they’re calling row 6 at the end the wrong side, so i’m interpreting that to mean all even rows are the ‘wrong’ side (i.e., the back of the item)… but really, it will look similar on both sides because of the garter rib pattern.
so, you’ve cast on.
you’re knitting the 5 border rows (all knit stitches on both sides creates squishy garter stitch with ‘ridges’).
you’ll knit one setup row of knit3/purl3/repeat all the way across.
you’ll now start the pattern. patterns are read from the right bottom to the left top, completely backward of reading english words. but this is saying row 1 (right side/RS) is knitting all the way across. turn the work.
now it’s row 2, which is the knit3/purl3 repeat, all the way across. turn the work.
repeat rows 1 and 2 for a while.
after you finish a row 2 in the pattern, measure your work. knit, knit, knit, measure, knit some more, and some more, measure. keep knitting rows 1 and 2 until your work measures 27" from your cast-on edge. for this pattern, you always measure after knitting row 2.
once you’ve knit a ton, and your work measures 27" from cast-on, it’s time again for 5 rows of all knit stitches, to create garter stitch ‘ridges’. and then it’s time to bind off your work.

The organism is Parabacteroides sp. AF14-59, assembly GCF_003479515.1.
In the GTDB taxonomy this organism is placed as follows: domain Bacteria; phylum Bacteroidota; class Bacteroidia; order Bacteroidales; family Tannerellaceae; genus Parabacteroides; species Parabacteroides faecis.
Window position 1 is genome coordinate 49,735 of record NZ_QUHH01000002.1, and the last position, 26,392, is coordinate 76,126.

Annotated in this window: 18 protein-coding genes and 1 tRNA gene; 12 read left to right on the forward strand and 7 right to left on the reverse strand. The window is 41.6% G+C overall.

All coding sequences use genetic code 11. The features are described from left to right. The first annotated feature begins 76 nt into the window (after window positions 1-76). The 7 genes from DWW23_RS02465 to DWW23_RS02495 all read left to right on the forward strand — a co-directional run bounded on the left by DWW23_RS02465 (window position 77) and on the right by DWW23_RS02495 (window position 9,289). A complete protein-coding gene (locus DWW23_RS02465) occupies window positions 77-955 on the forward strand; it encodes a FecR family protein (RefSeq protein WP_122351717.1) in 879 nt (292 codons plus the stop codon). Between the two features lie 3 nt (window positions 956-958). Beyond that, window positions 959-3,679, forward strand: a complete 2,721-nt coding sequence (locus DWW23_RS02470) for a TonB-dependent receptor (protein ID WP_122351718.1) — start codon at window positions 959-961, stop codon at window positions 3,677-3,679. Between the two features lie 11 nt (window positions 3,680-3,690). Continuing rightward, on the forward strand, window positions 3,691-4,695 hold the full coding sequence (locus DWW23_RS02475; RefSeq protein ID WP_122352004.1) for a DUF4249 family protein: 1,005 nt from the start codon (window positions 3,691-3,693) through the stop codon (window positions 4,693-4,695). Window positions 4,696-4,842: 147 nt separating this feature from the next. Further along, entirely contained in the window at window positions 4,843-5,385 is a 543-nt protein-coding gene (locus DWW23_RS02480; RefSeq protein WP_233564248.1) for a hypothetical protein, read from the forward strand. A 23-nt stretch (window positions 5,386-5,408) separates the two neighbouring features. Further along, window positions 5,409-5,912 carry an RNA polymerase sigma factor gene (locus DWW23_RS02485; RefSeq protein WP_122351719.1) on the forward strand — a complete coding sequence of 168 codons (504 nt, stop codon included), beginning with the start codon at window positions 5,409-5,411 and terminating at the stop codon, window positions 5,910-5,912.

most people like to mark the ‘right’ side with something… a stitch marker, a paperclip, a loop of contrasting yarn… anything that tells them easily at a glance which side is facing them. also, because you’ll be switching back and forth from knits to purls, you’ll want to make sure your yarn is always in the right spot. for knits it should be in the back of your work. then for purls, just bring the yarn between the two needles to the front. do not wrap it around the needle, just move it to the front, purl, move it to the back, knit, front to purl, back to knit, repeat… video of this technique at http://www.knittinghelp.com/video/play/ribbing-english for english (yarn in right hand) and http://www.knittinghelp.com/video/play/ribbing-continental for continental (yarn in left hand). the video shows k2/p2, and you’re doing k3/p3, but the technique is absolutely the same for yarn placement.
hope that helps.